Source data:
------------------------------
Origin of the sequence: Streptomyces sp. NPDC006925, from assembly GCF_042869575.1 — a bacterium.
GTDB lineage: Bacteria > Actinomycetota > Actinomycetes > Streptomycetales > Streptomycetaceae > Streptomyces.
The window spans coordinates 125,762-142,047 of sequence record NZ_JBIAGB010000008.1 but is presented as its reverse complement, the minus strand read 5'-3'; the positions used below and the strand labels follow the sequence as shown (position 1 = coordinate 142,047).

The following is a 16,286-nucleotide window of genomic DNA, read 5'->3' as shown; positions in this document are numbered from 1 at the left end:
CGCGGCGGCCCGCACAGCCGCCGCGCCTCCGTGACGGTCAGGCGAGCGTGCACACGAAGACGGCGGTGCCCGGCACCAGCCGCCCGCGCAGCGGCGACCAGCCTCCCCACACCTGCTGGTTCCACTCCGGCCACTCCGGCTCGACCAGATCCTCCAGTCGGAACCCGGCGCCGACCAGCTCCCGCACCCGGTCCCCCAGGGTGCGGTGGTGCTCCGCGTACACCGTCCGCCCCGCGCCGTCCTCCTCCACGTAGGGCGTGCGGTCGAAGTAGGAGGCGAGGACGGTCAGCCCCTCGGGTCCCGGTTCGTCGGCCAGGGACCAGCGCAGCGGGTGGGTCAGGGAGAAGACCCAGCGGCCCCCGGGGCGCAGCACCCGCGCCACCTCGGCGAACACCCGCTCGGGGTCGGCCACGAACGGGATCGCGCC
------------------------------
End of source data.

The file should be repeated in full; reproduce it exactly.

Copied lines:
Origin of the sequence: Streptomyces sp. NPDC006925, from assembly GCF_042869575.1 — a bacterium.
GTDB lineage: Bacteria > Actinomycetota > Actinomycetes > Streptomycetales > Streptomycetaceae > Streptomyces.
The window spans coordinates 125,762-142,047 of sequence record NZ_JBIAGB010000008.1 but is presented as its reverse complement, the minus strand read 5'-3'; the positions used below and the strand labels follow the sequence as shown (position 1 = coordinate 142,047).

The following is a 16,286-nucleotide window of genomic DNA, read 5'->3' as shown; positions in this document are numbered from 1 at the left end:
CGCGGCGGCCCGCACAGCCGCCGCGCCTCCGTGACGGTCAGGCGAGCGTGCACACGAAGACGGCGGTGCCCGGCACCAGCCGCCCGCGCAGCGGCGACCAGCCTCCCCACACCTGCTGGTTCCACTCCGGCCACTCCGGCTCGACCAGATCCTCCAGTCGGAACCCGGCGCCGACCAGCTCCCGCACCCGGTCCCCCAGGGTGCGGTGGTGCTCCGCGTACACCGTCCGCCCCGCGCCGTCCTCCTCCACGTAGGGCGTGCGGTCGAAGTAGGAGGCGAGGACGGTCAGCCCCTCGGGTCCCGGTTCGTCGGCCAGGGACCAGCGCAGCGGGTGGGTCAGGGAGAAGACCCAGCGGCCCCCGGGGCGCAGCACCCGCGCCACCTCGGCGAACACCCGCTCGGGGTCGGCCACGAACGGGATCGCGCC